It wasn’t called the Pride March at the beginning. That first Pride in New York City was called the Christopher Street Liberation Day March 1970, and a sister event took place in Los Angeles.
It didn’t come ready-made with sparkly floats and cheering spectators in their millions. Hundreds of people carried placards and shouted for their rights, marching up Sixth Avenue from Greenwich Village to Central Park, where a gay “be-in” happened at Sheep Meadow, attended by a crowd in their thousands.
This history feels close, because the 50th anniversary New York City Pride March has been postponed because of the coronavirus. Instead, the real parade will happen at a later date, while online there may be a “cascade” of Prides from around the world to watch on your laptop. As with many things right now, technology will promise that bittersweet mixture of presence and absence.
The pause may also provide an instructive moment to consider what that passage of 50 years means, what has happened in that time, what “Pride” has come to mean, and what it might mean in the next 50 years.
LGBTQ people have come a long way, but the 50th anniversary of, first, the Stonewall Riots last year, and now the first NYC Pride march, offers an important yardstick, especially at a moment when LGBTQ rights are so imperiled under the Trump administration, with trans people the subject of especially parlous treatment.
When it does materialize, the 50th anniversary parade will obviously be a huge event. It will feature all the floats and noise a significant anniversary merits. But it marks a time when going on a Pride parade was a risk, an act of rebellion and defiance in and of itself. Imagine when that parade was actually a march and there were no corporate sponsors, no people rushing from floats to bestow rainbow whistles.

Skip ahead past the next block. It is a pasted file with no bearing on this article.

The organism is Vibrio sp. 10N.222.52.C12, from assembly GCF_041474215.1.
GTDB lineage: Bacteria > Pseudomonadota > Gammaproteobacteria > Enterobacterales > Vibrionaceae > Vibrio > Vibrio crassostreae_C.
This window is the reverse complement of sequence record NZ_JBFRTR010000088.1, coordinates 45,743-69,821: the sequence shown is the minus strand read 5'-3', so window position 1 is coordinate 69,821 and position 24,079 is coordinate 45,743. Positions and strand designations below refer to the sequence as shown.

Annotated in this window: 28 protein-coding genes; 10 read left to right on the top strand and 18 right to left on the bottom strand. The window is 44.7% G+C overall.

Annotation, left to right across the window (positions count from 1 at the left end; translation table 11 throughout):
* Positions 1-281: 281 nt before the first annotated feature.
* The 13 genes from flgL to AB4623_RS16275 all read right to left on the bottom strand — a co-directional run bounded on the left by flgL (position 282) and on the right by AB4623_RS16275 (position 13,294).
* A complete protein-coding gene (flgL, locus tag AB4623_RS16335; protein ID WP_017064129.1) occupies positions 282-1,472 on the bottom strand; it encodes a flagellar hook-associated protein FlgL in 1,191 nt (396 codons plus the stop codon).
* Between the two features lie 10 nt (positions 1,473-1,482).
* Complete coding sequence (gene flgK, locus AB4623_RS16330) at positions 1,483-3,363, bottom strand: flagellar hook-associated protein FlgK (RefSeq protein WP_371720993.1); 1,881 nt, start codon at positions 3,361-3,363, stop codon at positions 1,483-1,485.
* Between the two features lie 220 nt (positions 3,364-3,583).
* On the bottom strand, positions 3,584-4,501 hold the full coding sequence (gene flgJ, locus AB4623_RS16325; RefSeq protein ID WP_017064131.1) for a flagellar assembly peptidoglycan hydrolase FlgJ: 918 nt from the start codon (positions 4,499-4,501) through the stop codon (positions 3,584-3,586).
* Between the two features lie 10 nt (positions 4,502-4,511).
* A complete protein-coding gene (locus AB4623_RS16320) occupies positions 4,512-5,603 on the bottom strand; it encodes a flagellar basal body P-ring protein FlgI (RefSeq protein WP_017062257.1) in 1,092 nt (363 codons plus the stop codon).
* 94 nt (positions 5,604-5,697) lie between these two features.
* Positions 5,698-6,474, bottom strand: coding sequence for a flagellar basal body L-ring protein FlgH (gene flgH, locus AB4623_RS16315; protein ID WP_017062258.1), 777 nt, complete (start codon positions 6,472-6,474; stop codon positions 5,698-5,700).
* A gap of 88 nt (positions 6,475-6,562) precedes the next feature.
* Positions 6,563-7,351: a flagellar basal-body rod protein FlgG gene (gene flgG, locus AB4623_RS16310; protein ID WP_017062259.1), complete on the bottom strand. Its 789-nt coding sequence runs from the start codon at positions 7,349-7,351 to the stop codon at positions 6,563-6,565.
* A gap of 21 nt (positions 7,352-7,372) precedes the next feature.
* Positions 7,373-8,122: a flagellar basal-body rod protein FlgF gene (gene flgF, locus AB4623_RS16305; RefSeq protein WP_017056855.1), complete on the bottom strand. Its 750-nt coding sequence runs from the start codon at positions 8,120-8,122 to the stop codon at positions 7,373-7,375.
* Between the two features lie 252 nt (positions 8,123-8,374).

Imagine a group of marchers—running the gamut of LGBTQ before that was even an acronym—taking to the city’s streets and demanding equality, just a year after the Stonewall Riots, with the law, politics, and culture of the time predominantly set against them. That was their focus, that was the point; not getting the best picture to post on Instagram.
Michael Brown, a founder of the Gay Liberation Front, told The New York Times at the time, “We have to come out into the open and stop being ashamed, or else people will go on treating us as freaks. This march is an affirmation and declaration of our new pride.”
The quote may not have the impact it had then, but imagine the time Brown was speaking from: when gay sexual acts were illegal in 49 states, when there was no protection for LGBTQ people from being fired, or thrown out of their homes. There were no gay characters or relationships on TV. Washington and the media were as one in rendering LGBTQ lives as illegal and invisible. Even the act of giving a quote to The New York Times was a brave act of self-exposure.
Times change, although that change can often feel like a boomerang for LGBTQ America: four steps forward, and two steps back. Last year, as New York City celebrated the 50th anniversary of the Stonewall Riots, there was the main parade, exuberantly staged and attended, and also the first Queer Liberation March, organized by the Reclaim Pride Coalition. The latter took place earlier in the day, before the weather became humid and sticky.